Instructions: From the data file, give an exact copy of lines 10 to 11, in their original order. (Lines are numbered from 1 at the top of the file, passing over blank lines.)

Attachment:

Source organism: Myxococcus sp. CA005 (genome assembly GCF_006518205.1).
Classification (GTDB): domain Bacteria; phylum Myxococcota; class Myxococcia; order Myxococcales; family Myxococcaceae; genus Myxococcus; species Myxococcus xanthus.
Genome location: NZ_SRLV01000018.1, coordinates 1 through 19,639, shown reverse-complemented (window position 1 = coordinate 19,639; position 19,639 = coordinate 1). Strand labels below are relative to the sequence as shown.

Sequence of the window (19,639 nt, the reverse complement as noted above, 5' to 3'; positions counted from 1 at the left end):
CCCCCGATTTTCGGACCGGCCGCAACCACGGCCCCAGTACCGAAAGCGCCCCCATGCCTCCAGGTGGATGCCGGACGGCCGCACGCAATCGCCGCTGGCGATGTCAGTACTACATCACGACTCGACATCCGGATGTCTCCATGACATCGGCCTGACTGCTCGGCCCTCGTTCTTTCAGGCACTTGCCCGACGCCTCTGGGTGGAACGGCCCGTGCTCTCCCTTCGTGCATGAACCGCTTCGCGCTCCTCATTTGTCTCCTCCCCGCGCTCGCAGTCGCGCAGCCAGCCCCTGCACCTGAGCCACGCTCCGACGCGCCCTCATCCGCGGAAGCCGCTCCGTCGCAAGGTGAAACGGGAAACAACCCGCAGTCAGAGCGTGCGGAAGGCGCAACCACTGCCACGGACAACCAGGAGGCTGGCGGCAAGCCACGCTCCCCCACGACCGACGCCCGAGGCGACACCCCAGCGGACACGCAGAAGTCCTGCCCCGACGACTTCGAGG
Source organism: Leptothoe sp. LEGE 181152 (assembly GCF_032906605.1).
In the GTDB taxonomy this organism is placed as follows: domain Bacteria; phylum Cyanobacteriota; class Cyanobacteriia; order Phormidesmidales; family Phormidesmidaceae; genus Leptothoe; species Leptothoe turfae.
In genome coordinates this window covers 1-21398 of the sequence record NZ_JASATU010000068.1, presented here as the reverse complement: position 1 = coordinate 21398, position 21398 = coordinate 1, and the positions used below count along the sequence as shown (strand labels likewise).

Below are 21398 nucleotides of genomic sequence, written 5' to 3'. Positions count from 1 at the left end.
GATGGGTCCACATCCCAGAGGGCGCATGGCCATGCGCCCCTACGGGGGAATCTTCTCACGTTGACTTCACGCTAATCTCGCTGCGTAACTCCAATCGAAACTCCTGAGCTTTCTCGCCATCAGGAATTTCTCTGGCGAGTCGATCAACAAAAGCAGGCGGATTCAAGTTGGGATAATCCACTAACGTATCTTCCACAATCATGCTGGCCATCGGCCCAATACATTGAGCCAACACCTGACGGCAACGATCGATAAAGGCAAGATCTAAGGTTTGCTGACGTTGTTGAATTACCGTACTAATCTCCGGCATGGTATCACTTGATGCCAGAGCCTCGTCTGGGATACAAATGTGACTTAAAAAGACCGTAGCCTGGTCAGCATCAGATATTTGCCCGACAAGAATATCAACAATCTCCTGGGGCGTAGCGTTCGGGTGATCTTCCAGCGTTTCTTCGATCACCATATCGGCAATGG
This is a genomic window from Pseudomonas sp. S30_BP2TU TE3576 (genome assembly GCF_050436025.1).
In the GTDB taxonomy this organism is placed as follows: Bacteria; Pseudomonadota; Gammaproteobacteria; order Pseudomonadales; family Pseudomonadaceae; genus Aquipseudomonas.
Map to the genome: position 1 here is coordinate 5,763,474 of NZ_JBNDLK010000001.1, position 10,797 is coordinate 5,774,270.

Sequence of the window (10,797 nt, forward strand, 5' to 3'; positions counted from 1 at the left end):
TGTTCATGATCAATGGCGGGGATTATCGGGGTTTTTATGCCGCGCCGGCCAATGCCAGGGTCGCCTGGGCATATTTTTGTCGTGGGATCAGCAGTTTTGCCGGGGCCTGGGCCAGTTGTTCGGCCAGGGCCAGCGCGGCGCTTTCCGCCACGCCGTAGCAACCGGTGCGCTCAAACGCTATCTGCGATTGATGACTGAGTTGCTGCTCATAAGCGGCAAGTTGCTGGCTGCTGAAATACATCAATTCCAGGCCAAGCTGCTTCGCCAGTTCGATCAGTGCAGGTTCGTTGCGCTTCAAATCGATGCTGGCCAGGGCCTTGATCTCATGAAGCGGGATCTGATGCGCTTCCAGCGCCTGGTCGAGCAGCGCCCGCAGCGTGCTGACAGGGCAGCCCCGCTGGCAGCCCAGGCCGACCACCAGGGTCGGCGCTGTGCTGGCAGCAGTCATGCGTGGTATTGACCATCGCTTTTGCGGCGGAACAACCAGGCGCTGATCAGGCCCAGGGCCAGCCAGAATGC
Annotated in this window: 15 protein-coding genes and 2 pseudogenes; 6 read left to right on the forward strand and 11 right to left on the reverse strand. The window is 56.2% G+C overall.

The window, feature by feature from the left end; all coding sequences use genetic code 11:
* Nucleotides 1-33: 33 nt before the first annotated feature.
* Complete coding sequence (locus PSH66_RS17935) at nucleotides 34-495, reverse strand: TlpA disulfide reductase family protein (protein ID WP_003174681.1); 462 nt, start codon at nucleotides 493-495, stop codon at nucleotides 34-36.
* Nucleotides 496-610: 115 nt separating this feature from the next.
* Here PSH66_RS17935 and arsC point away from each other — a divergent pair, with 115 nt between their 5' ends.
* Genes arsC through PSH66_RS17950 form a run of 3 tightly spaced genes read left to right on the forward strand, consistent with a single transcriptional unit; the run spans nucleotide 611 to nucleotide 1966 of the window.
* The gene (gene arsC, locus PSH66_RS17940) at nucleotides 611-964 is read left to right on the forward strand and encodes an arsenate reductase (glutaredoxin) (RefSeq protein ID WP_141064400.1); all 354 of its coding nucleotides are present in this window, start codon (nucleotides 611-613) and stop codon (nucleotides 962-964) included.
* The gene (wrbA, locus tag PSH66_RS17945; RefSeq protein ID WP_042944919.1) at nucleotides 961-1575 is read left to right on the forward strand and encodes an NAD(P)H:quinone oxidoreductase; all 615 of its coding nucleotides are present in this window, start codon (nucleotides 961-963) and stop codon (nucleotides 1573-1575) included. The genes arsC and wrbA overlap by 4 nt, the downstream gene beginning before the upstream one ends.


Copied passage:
GATGGGTCCACATCCCAGAGGGCGCATGGCCATGCGCCCCTACGGGGGAATCTTCTCACGTTGACTTCACGCTAATCTCGCTGCGTAACTCCAATCGAAACTCCTGAGCTTTCTCGCCATCAGGAATTTCTCTGGCGAGTCGATCAACAAAAGCAGGCGGATTCAAGTTGGGATAATCCACTAACGTATCTTCCACAATCATGCTGGCCATCGGCCCAATACATTGAGCCAACACCTGACGGCAACGATCGATAAAGGCAAGATCTAAGGTTTGCTGACGTTGTTGAATTACCGTACTAATCTCCGGCATGGTATCACTTGATGCCAGAGCCTCGTCTGGGATACAAATGTGACTTAAAAAGACCGTAGCCTGGTCAGCATCAGATATTTGCCCGACAAGAATATCAACAATCTCCTGGGGCGTAGCGTTCGGGTGATCTTCCAGCGTTTCTTCGATCACCATATCGGCAATGG
This is a genomic window from Pseudomonas sp. S30_BP2TU TE3576 (genome assembly GCF_050436025.1).